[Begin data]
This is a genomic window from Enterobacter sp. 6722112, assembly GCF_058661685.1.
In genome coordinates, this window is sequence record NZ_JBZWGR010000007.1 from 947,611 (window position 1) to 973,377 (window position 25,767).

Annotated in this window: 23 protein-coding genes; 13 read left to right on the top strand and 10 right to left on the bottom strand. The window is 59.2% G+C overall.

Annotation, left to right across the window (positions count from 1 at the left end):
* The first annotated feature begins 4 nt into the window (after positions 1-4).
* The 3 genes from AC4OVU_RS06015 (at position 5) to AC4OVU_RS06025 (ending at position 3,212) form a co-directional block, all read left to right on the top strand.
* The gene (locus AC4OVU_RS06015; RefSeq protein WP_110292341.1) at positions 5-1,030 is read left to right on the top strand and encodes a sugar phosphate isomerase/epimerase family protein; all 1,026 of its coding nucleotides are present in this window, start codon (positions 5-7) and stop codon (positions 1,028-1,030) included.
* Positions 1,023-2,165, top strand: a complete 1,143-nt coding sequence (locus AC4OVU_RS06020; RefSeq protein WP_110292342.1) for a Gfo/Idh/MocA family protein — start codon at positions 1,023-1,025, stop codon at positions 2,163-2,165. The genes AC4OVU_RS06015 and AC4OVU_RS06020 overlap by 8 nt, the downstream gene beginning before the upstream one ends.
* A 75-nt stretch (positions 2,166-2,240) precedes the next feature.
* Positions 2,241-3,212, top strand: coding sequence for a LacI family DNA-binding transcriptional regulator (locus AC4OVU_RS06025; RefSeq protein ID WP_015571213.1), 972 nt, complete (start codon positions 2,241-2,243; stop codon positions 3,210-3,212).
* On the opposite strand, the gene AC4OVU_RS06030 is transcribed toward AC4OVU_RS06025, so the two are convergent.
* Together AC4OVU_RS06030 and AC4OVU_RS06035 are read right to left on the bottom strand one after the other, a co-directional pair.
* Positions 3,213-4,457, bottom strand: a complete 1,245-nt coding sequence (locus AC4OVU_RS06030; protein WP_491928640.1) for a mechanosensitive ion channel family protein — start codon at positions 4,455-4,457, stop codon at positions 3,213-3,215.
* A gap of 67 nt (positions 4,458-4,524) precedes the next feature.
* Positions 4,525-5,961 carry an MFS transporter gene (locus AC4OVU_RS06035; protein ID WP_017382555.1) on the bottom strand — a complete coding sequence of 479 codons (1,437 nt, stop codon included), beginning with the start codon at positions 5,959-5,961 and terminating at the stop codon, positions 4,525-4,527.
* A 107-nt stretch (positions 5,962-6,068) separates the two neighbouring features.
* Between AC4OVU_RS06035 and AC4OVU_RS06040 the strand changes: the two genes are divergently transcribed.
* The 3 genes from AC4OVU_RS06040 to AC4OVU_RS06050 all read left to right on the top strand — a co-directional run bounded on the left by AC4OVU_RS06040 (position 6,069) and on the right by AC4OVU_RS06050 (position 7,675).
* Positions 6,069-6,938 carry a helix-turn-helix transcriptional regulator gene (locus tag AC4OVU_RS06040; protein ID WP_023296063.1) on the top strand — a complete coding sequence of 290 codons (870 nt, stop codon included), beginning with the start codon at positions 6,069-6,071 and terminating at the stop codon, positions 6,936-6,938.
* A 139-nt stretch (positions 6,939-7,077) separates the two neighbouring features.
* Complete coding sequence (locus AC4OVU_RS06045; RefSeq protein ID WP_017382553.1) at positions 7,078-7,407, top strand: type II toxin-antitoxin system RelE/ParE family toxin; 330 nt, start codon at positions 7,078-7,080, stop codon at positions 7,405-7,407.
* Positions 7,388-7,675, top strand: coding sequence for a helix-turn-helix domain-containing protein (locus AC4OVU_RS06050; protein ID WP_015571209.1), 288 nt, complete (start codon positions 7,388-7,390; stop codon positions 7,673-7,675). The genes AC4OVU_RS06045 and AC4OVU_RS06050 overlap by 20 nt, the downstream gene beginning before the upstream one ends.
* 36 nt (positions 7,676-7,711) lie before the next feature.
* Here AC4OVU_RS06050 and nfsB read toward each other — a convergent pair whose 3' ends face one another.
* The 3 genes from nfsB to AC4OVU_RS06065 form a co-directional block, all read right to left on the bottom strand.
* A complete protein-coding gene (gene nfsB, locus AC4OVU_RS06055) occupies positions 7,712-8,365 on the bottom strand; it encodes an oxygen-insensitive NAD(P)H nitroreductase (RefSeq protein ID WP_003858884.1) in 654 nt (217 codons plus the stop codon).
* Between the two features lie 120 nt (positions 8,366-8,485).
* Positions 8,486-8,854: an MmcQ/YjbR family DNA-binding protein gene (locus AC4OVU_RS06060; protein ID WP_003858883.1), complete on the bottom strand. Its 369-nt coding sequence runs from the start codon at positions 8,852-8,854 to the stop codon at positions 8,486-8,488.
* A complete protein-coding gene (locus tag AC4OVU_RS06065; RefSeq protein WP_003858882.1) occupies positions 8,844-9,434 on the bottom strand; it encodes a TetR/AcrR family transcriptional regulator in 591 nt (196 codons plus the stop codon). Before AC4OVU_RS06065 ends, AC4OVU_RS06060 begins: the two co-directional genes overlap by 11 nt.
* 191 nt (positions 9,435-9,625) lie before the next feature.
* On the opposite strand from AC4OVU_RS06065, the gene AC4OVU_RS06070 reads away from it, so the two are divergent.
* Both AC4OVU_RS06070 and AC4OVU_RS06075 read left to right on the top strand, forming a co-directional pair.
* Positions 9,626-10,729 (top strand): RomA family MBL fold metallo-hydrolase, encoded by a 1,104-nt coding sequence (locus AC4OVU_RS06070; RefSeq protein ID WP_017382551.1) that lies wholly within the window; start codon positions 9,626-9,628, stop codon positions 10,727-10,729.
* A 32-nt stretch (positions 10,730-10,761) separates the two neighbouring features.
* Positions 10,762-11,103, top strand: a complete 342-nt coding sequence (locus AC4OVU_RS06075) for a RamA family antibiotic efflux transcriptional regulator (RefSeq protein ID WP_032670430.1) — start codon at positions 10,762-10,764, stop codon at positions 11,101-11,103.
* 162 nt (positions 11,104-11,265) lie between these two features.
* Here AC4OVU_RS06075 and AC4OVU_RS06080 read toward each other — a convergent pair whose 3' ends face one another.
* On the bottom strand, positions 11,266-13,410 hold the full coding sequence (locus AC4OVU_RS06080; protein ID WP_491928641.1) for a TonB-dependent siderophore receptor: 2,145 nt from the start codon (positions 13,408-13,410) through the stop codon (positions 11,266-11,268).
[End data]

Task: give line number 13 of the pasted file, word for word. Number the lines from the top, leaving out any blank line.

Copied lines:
* Positions 3,213-4,457, bottom strand: a complete 1,245-nt coding sequence (locus AC4OVU_RS06030; protein WP_491928640.1) for a mechanosensitive ion channel family protein — start codon at positions 4,455-4,457, stop codon at positions 3,213-3,215.